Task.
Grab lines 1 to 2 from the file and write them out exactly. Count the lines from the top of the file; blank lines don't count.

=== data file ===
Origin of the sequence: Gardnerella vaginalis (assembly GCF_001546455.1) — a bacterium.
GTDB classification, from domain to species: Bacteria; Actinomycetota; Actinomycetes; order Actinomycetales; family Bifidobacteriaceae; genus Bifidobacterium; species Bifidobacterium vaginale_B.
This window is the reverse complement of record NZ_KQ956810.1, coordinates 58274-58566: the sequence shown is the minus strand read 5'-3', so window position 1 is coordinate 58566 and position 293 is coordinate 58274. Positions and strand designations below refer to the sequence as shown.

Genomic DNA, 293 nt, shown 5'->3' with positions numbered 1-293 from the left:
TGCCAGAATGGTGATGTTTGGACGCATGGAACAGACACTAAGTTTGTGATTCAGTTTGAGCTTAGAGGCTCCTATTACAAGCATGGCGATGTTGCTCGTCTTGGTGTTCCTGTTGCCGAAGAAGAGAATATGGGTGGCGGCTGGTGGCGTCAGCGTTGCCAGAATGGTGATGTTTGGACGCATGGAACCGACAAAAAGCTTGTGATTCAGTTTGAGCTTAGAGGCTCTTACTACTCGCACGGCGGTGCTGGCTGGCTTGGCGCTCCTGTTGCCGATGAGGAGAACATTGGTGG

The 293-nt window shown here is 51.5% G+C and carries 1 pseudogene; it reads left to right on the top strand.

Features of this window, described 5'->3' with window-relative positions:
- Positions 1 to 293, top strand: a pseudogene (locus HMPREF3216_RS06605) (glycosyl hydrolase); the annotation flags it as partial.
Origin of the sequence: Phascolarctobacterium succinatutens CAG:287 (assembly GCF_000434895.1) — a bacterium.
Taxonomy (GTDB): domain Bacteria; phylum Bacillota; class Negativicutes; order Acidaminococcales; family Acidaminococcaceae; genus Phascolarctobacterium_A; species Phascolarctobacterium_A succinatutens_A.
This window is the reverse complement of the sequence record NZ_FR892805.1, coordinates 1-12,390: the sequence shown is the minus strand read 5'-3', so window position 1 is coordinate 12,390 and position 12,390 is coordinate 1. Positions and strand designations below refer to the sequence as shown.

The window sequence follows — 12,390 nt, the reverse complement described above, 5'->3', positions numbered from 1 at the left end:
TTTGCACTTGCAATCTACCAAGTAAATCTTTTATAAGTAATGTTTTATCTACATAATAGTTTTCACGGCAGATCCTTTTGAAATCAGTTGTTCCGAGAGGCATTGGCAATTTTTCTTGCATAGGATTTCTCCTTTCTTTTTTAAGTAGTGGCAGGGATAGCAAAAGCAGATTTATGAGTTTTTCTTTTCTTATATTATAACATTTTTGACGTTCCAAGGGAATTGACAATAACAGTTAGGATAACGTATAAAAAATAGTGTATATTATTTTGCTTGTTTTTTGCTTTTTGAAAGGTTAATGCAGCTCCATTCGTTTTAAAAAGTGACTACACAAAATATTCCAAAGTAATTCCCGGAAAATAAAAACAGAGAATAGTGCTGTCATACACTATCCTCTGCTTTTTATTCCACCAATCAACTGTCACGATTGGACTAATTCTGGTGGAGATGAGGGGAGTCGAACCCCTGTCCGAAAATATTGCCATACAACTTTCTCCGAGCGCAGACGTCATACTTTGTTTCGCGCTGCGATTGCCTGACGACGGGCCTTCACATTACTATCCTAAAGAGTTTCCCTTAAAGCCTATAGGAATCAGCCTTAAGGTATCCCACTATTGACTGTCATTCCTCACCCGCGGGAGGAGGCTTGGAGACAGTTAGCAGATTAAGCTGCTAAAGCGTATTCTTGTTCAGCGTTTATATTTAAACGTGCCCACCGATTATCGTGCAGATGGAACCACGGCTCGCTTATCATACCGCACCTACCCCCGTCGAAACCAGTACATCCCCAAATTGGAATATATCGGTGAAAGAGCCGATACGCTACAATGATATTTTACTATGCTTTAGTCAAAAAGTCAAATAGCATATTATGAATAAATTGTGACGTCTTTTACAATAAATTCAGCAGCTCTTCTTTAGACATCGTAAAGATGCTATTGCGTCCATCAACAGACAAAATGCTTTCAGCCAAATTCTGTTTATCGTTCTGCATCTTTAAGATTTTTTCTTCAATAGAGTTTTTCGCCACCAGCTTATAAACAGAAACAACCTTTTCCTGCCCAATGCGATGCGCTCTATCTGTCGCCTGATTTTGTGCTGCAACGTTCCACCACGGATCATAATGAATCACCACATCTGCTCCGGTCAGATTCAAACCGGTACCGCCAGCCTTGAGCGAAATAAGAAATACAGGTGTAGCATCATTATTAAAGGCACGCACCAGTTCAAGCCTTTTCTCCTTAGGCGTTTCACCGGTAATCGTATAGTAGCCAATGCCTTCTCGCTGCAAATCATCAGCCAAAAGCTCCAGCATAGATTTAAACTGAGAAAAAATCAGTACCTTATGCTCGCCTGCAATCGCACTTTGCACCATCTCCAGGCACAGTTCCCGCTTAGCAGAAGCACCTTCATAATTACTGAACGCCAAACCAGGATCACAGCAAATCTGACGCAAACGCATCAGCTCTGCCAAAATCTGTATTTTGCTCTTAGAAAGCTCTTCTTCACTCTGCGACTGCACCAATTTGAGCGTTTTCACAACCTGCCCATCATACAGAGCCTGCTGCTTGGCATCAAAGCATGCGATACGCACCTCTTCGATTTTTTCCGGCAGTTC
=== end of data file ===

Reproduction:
Origin of the sequence: Gardnerella vaginalis (assembly GCF_001546455.1) — a bacterium.
GTDB classification, from domain to species: Bacteria; Actinomycetota; Actinomycetes; order Actinomycetales; family Bifidobacteriaceae; genus Bifidobacterium; species Bifidobacterium vaginale_B.